On Friday evening, 26th February, we suffered an accident. In what is known as the Swiss Cheese Model, stemming in all but name from Jim Reason, all the holes lined up.
Pictures of the Swiss Cheese Model abound, for example here and here and
here. The idea of the Swiss Cheese Model is that there are multiple «layers of protection» against unwanted events (the slices of cheese), each with weaknesses (the holes in the slice), and so for an unwanted event to occur (a straight trajectory through the slices), all the weaknesses must be exploited simultaneously (the holes line up). It is a compelling image, some quarter century old now, cited often by people in on-line forums such as PPRuNe discussing unwanted events such as airplane accidents.
We do Why-Because Analysis, of course. We also get pretty pictures (Why-Because Graphs, WBGs), but the pictures in this case are not all the same. Indeed, we have observed the odd phenomenon that you can tell what accident is being shown, just by looking at the shape of the WBG and leaving out all of the factual information. We haven’t quite got a handle on this cognitive phenomenon yet, but it does suggest the truth of the old adage that, whatever similarities one may see, all accidents are causally unique. (This observation also indicates the limits of the Swiss Cheese Model as explanatory device, for all one can vary schematically in that are the number of slices.)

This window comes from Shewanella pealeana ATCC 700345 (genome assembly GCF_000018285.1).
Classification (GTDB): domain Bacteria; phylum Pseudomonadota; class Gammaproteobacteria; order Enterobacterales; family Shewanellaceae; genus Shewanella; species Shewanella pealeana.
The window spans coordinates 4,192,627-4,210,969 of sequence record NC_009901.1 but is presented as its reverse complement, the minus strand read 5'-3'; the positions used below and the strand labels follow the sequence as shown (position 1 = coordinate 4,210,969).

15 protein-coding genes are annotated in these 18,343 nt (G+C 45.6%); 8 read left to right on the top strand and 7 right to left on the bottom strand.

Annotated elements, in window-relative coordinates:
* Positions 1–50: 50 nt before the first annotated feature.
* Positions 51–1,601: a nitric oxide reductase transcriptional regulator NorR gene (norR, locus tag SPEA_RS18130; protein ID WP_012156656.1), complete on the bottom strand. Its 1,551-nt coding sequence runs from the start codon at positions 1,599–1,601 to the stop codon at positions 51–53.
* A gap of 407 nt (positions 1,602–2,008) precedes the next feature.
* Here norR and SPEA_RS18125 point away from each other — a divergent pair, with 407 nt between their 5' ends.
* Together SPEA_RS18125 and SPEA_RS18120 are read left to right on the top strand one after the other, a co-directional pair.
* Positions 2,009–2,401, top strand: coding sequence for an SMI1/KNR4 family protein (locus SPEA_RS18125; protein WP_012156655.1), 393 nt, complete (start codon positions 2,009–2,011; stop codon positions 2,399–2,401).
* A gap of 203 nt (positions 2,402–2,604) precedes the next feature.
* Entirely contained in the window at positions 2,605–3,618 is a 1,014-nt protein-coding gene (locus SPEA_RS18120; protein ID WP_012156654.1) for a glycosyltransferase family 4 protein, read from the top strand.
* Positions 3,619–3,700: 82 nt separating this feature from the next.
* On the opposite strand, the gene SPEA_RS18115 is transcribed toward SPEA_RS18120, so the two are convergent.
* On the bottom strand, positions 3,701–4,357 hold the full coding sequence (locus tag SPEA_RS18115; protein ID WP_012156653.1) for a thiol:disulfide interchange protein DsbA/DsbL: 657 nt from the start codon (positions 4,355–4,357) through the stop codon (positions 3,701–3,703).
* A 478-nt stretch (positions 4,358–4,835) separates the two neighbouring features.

So what happened to us on Friday evening? Our mail server fell over. I have been running my own mail server and WWW server independent of faculty resources since 1996, and have thereby had much better service than my colleagues for most of that time (the administration was performed for almost a decade by Marcel Holtmann, for many years the maintainer of the Linux Bluetooth suite, BlueZ, whose Diploma thesis contained a thorough analysis of the first successful Bluetooth exploits). Recently, the faculty services have become more dependable, due to personnel changes, and indeed my Sysadmin and AbnormalDistribution blogger Jan Sanders works for the services group. However, the personpower is very thinly spread. The informatics part of our faculty has grown from six research groups to seventeen and is also provided essential services for the CITEC Excellence Cluster and the CoR-Lab robotics institute, with still only two full-time-equivalent positions. Our backups alone are more than the entire rest of the Uni combined! So shouldn’t our faculty find the resources for an appropiate increase in personnel? Sure, but German faculty negotiations resemble the situation so well described by Lamport, Shostak and Pease almost thirty years ago in their canonical papers Reaching Agreement in the Presence of Faults and the more colorful The Byzantine Generals Problem. The third piece of work relevant to such negotiations is Garrett Hardin’s Tragedy of the Commons, passably described in this Wikipedia article.